SEO FAQ

Does my site need SEO? Why does SEO have such a bad rap?
What is organic SEO?
What is the difference between SEO and SEM?
What is No-Follow/Do-Follow?
How important are Title tags and Meta tags?
What about search engine submission?
What is Keyword Density?
What is Link Bait?
What are Reciprocal Links?
What is the connection between SEO and social media?
How can I get on the first page of Google?

Does my site need SEO?
Search engines easily find and assign value sites that are already popular and command authority. So how does a new website become popular? Marketing. With so much web traffic coming in from the first page of search engine results to specific keyword queries, competition for those top spots is fierce. An expert SEO can help the search engines see the quality of your website, it’s products/services, and the value of your brand.

Why does SEO have such a bad rap?
Search Engine Optimization does not require a degree or a license. This means that virtually anyone can call themselves an “SEO expert” and not be a real authority on the subject. Needless to say, the industry can attract all kinds, and some SEOs resort to manipulative methods to get their sites ranked high in the search engines. These “black-hat” SEO techniques are the equivalent of a Get Rich Quick Scheme: they promise results and even if they do deliver, the results aren’t likely to last. Good SEO requires time & patience, clever marketing and knowledge of the industry. These “white-hat” or honest SEO techniques are encouraged by Google and other search engines and are the best path to long-term success.

What is organic SEO?
Organic SEO is an umbrella term for search engine optimization that helps get a site ranked in Search Engines via natural, unpaid, algorithmic techniques. This differs from the paid search results found at the top of the first page of the SERPs (search engine results pages), which are from Google Adwords and Sponsored Results/Ads on Yahoo and Bing. Organic SEO involves a combination of honest, or white-hat, practices for obtaining backlinks and creating content that boost rankings in the Search Engines.

What is the difference between SEO and SEM?
SEO stands for Search Engine Optimization while SEM stands for Search Engine Marketing. SEM is a broad term for methods & techniques used to improve a website’s visibility on search engines. This can include PPC (pay per click) advertising, traditional advertising, paid inclusion (on directories, for example), Google AdWords, and Social Media Marketing. SEO is often considered a subset of SEM, as a way of utilizing back-links, content creation, web design and numerous other methods to improve ranking in the unpaid or “organic” search engine results. Experienced Internet Marketing companies will utilize both SEO and SEM to maximize the amount of visitors brought to a given site.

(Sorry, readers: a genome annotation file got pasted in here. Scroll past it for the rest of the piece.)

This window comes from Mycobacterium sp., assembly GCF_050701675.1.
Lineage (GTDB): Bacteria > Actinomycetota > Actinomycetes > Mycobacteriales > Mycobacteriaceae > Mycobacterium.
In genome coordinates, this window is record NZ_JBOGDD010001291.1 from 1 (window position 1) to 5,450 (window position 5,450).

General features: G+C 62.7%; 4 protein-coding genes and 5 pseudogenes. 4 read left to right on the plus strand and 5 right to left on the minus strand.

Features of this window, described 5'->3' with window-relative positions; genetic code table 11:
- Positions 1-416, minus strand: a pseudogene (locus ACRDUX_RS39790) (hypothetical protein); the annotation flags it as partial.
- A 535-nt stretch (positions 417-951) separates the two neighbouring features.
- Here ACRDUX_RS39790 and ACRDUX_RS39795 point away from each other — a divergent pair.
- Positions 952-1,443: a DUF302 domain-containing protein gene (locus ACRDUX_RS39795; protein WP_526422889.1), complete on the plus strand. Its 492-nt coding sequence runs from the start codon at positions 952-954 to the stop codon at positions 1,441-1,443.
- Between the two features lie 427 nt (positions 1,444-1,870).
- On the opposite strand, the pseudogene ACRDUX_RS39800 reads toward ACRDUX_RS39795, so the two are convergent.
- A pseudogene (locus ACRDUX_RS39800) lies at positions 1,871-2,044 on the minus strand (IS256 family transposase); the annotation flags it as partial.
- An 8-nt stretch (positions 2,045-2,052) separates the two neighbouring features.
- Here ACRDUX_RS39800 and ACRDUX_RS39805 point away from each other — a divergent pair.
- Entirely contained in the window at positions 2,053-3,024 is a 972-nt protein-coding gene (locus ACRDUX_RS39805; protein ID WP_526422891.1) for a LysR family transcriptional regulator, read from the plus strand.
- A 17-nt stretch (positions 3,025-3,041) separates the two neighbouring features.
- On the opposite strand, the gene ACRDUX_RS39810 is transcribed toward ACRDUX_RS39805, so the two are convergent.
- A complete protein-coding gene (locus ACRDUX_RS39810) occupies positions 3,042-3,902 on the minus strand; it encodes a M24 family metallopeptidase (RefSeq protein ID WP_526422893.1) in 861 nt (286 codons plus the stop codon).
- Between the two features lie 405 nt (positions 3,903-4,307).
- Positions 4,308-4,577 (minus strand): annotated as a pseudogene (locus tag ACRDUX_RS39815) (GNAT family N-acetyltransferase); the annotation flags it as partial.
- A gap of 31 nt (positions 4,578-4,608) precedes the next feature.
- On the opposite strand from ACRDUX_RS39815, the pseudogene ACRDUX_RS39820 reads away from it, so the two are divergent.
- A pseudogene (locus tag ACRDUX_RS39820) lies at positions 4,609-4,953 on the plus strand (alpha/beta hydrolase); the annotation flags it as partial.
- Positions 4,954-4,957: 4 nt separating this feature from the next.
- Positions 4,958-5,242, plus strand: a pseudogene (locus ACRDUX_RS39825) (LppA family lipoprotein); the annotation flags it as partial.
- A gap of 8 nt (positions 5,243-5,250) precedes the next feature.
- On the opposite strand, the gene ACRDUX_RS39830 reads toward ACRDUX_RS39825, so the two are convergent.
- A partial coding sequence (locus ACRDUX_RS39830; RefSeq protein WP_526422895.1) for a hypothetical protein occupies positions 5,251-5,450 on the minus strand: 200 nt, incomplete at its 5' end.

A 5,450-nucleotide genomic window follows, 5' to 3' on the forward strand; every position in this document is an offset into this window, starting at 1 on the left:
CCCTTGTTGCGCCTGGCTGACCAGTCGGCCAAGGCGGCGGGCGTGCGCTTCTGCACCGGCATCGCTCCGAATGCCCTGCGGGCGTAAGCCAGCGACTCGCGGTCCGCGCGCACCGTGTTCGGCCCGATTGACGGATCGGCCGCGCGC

What is No-Follow/Do-Follow?
No-Follow/Do-Follow is a tag used within a link’s code to tell the search engines the value of that link. Basically, using No-Follow is a way for websites to list links, but at the same time tell the search engine robots “I’m not endorsing this link.” No-follow links are often used on blog comments and certain advertisements. While they usually do not pass the much coveted “link juice” on to websites (thus improving rankings) they are used as a way for search engines to find new pages.

How important are Title tags and Meta tags?
Title tags are arguably the most important part of onsite SEO. They are found in the source code on web pages and manifest as the title of search results and on the webpage itself (at the top of the browser window). Meta Robot tags can be used to affect how a search engine crawls a page, while meta description tags become the description in search results (below the title). From a marketing perspective, description tags are very important. Meta keyword tags are the remnant of a bygone era when they were used to by search engines to determine relevancy. While once valuable to SEO, they are no longer held in such esteem.

What about search engine submission?
Search engine submission is a fancy, seemingly useful term that some SEO companies like to use to entice potential clients. At the dawn of SEO (way back in the late 1990s) search engines would require webmasters submit their site on the search engines, along with keyword information, to build their index with information relevant to the site. Due to the unreliability of those submitting, this methods is no longer used by search engines in their ranking methods; they now crawl websites via web links to build their index and determine authority and relevance which is the basis of modern SEO. The Google, Yahoo and Bing search engine submission pages are like a vestigial organ in the overall system; the practice is archaic and no longer useful for search engine optimization. Know that anyone offering search engine submissions is either a terrible optimizer or they’re praying on those that don’t know any better.